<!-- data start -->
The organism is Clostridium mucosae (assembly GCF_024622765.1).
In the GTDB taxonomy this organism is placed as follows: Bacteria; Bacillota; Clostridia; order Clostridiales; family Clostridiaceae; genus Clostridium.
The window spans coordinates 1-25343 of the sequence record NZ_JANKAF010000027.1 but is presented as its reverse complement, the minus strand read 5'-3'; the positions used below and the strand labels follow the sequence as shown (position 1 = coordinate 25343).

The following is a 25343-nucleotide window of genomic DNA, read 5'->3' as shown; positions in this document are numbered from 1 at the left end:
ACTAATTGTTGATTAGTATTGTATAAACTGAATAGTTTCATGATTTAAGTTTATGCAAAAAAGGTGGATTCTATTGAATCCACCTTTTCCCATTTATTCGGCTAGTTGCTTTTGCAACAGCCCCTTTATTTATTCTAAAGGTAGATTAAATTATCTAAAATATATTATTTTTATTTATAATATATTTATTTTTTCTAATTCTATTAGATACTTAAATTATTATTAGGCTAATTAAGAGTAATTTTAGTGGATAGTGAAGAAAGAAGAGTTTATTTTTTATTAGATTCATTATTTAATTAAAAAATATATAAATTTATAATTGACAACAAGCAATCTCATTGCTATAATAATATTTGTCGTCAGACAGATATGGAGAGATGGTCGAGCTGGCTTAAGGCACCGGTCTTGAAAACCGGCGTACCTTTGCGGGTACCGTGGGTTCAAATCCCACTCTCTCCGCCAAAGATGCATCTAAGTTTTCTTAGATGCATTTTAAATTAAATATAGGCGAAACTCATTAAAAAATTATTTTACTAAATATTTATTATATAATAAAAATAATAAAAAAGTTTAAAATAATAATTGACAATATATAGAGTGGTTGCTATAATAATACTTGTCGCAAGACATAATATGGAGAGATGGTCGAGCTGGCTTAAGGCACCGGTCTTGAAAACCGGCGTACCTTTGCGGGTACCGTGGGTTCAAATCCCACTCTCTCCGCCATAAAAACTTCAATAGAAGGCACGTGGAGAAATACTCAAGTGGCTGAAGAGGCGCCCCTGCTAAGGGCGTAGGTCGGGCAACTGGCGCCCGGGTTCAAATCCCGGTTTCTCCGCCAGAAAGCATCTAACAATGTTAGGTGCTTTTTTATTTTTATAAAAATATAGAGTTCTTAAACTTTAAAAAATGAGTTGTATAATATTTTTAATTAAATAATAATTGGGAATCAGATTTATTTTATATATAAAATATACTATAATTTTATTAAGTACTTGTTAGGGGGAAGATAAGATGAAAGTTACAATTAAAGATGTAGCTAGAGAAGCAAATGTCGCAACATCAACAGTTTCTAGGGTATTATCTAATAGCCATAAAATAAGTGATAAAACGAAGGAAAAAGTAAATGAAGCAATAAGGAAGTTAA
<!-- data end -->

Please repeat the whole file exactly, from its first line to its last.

The organism is Clostridium mucosae (assembly GCF_024622765.1).
In the GTDB taxonomy this organism is placed as follows: Bacteria; Bacillota; Clostridia; order Clostridiales; family Clostridiaceae; genus Clostridium.
The window spans coordinates 1-25343 of the sequence record NZ_JANKAF010000027.1 but is presented as its reverse complement, the minus strand read 5'-3'; the positions used below and the strand labels follow the sequence as shown (position 1 = coordinate 25343).

The following is a 25343-nucleotide window of genomic DNA, read 5'->3' as shown; positions in this document are numbered from 1 at the left end:
ACTAATTGTTGATTAGTATTGTATAAACTGAATAGTTTCATGATTTAAGTTTATGCAAAAAAGGTGGATTCTATTGAATCCACCTTTTCCCATTTATTCGGCTAGTTGCTTTTGCAACAGCCCCTTTATTTATTCTAAAGGTAGATTAAATTATCTAAAATATATTATTTTTATTTATAATATATTTATTTTTTCTAATTCTATTAGATACTTAAATTATTATTAGGCTAATTAAGAGTAATTTTAGTGGATAGTGAAGAAAGAAGAGTTTATTTTTTATTAGATTCATTATTTAATTAAAAAATATATAAATTTATAATTGACAACAAGCAATCTCATTGCTATAATAATATTTGTCGTCAGACAGATATGGAGAGATGGTCGAGCTGGCTTAAGGCACCGGTCTTGAAAACCGGCGTACCTTTGCGGGTACCGTGGGTTCAAATCCCACTCTCTCCGCCAAAGATGCATCTAAGTTTTCTTAGATGCATTTTAAATTAAATATAGGCGAAACTCATTAAAAAATTATTTTACTAAATATTTATTATATAATAAAAATAATAAAAAAGTTTAAAATAATAATTGACAATATATAGAGTGGTTGCTATAATAATACTTGTCGCAAGACATAATATGGAGAGATGGTCGAGCTGGCTTAAGGCACCGGTCTTGAAAACCGGCGTACCTTTGCGGGTACCGTGGGTTCAAATCCCACTCTCTCCGCCATAAAAACTTCAATAGAAGGCACGTGGAGAAATACTCAAGTGGCTGAAGAGGCGCCCCTGCTAAGGGCGTAGGTCGGGCAACTGGCGCCCGGGTTCAAATCCCGGTTTCTCCGCCAGAAAGCATCTAACAATGTTAGGTGCTTTTTTATTTTTATAAAAATATAGAGTTCTTAAACTTTAAAAAATGAGTTGTATAATATTTTTAATTAAATAATAATTGGGAATCAGATTTATTTTATATATAAAATATACTATAATTTTATTAAGTACTTGTTAGGGGGAAGATAAGATGAAAGTTACAATTAAAGATGTAGCTAGAGAAGCAAATGTCGCAACATCAACAGTTTCTAGGGTATTATCTAATAGCCATAAAATAAGTGATAAAACGAAGGAAAAAGTAAATGAAGCAATAAGGAAGTTAA